In addition to extra warehousing space in Waalwijk, a larger dispatch area was needed in order to handle deliveries to the growing number of stores. Furthermore, extra capacity was necessary in the receiving department so a two-shift system was introduced to maximise the use of available floor space. “When shipping containers arrive, they are unloaded manually. That’s a labour-intensive process which can often require the container to remain docked for several hours,” explains Böhmer. “Without a two-shift system, that would take up too much floor space.” 

To optimise the use of the remaining space, Xenos went in search of a suitable automated solution. However, the decision to automate was not only prompted by the issue of space optimisation, as Böhmer explains: “It’s becoming increasingly difficult to find good, motivated employees in this logistics hotspot. Furthermore, we needed sufficient space to pick the orders based on the family grouping principle. If we don’t do that, our store employees spend too much time stocking shelves after receiving deliveries – especially in view of our highly dynamic range which sees an average of between 100 and 200 new products introduced every week.”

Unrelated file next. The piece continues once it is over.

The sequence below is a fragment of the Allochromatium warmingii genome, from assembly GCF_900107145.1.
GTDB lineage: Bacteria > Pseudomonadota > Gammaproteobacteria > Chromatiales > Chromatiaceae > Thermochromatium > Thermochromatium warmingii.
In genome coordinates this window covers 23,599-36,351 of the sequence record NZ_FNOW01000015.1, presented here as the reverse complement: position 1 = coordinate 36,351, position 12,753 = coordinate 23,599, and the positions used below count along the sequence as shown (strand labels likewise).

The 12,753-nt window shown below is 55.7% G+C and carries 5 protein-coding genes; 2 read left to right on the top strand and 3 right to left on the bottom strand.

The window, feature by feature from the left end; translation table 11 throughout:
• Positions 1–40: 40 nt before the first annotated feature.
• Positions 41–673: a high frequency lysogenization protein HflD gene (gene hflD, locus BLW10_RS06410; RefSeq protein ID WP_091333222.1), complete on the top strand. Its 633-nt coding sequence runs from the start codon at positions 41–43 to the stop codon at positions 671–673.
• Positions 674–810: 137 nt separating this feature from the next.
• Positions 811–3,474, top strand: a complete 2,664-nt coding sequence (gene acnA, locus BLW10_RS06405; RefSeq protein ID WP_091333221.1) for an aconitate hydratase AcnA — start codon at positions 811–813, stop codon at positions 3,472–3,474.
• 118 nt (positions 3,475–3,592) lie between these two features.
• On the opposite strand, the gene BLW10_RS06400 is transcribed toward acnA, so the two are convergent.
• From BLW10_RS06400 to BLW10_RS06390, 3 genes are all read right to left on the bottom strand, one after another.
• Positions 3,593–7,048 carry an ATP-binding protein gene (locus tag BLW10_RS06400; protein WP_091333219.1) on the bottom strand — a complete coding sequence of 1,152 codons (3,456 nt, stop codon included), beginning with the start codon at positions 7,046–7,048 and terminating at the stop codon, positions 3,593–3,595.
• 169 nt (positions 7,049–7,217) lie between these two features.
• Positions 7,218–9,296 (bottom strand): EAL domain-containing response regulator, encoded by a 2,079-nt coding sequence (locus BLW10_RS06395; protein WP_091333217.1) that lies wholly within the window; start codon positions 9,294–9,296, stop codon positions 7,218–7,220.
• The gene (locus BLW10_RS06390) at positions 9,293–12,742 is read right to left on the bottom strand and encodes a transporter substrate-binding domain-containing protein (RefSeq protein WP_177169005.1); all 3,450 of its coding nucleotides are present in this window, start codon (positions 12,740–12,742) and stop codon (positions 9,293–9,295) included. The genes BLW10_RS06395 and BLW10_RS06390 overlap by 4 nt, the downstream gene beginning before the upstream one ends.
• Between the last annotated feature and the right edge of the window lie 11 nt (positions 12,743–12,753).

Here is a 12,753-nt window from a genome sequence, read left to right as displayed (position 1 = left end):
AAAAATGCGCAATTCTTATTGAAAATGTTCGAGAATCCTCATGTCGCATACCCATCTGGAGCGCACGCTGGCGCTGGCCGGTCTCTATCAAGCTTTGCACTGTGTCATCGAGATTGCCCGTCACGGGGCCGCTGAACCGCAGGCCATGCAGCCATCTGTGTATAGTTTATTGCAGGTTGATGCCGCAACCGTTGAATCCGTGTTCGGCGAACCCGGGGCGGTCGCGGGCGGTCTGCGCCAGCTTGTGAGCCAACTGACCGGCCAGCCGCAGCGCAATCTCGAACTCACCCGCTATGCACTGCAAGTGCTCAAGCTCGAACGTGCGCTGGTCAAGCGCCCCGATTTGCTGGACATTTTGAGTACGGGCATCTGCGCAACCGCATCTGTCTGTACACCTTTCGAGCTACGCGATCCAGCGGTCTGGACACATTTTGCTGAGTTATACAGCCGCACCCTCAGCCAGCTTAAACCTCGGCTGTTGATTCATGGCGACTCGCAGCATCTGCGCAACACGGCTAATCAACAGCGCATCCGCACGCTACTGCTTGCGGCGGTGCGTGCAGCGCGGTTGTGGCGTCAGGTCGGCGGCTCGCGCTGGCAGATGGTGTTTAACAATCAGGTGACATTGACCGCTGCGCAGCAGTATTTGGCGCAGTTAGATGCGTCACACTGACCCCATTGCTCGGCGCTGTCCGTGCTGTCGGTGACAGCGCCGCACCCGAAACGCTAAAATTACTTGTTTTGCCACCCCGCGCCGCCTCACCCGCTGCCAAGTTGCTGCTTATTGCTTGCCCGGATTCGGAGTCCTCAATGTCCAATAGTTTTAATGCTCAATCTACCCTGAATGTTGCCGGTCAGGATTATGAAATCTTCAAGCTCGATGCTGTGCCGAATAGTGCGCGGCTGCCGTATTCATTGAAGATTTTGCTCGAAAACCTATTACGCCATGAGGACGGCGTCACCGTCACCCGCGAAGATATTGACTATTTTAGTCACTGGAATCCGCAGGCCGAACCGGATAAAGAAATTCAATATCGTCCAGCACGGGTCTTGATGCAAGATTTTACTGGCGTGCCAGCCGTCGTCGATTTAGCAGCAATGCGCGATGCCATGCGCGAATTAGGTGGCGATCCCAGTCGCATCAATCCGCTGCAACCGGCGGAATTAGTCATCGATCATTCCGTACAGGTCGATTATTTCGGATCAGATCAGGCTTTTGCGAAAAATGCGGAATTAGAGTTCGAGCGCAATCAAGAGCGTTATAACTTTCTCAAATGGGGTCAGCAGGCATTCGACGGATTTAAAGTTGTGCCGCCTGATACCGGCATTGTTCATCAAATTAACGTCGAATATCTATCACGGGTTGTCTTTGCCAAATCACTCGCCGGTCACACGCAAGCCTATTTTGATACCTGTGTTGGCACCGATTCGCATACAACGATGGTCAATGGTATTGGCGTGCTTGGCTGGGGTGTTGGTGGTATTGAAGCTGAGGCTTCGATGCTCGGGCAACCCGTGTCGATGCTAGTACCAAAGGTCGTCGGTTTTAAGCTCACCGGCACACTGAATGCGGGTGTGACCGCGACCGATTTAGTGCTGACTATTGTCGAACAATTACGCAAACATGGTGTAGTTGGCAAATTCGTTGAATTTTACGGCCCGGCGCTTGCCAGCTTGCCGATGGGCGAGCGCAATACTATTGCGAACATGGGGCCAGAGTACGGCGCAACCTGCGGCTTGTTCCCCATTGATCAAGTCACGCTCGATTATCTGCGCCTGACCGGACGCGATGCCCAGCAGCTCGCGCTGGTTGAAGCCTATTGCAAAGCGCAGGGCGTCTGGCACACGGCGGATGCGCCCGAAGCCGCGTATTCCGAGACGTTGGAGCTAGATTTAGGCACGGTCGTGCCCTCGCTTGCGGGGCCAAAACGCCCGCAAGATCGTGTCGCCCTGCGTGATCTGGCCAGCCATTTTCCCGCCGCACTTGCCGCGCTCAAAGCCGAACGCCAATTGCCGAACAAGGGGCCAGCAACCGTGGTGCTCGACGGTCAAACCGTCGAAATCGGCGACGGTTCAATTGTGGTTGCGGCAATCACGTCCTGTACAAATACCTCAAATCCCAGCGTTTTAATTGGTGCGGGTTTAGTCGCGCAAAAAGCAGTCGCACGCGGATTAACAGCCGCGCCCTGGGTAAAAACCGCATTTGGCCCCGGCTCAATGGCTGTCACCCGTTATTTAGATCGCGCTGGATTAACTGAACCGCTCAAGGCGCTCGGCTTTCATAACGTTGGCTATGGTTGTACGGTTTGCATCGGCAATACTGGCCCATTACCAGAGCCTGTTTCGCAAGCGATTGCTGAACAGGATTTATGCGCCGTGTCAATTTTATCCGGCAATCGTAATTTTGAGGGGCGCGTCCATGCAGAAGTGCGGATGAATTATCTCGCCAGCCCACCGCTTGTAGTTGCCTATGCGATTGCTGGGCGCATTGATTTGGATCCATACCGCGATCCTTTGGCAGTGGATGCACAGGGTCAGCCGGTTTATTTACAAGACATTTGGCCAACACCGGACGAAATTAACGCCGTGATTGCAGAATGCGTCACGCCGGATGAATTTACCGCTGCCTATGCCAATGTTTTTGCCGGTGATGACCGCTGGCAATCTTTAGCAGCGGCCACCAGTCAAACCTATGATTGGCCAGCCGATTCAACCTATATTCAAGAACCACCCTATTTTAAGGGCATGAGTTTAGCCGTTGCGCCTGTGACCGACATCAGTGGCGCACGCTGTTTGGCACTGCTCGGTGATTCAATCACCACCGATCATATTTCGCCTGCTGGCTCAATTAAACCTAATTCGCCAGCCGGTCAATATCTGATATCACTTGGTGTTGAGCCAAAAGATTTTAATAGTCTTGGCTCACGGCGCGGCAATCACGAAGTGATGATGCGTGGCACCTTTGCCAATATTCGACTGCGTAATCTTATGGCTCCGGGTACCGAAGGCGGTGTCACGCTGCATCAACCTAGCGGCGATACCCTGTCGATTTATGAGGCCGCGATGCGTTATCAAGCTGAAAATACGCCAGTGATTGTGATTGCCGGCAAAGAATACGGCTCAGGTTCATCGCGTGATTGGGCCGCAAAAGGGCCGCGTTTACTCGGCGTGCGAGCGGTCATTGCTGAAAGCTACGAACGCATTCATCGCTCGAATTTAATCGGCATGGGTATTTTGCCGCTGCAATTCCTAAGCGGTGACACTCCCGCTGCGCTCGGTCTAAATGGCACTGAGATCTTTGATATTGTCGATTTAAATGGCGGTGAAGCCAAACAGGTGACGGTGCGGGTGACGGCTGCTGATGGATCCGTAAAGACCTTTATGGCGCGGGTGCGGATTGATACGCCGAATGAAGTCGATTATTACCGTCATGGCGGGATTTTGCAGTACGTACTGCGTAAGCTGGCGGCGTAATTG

The right goods-to-man system combined with the stacking advice generated by the warehouse management system (WMS) would enable Xenos to continue with the family grouping method. The business case revealed that the retailer would then be able to further optimise the entire supply chain, even in the case of a rising number of products and stores.

Böhmer found the right system at Swisslog, who in the role of main contractor subsequently took charge of the whole project. “We wanted a shuttle system because that was most closely aligned with our processes based on our capacity and assortment,” Böhmer explains. “The Swisslog solution not only offered the required capacity but also had the sorting system we wanted. Moreover, we’d previously worked with Swisslog and we were satisfied with the service received ; in 2006, the company realised a satellite warehouse for us with three cranes, space for 20,000 pallets and a complete sorting process for received goods. We knew Swisslog to be a good sparring partner who proactively suggests solutions and provides excellent support, and we weren’t disappointed this time either.”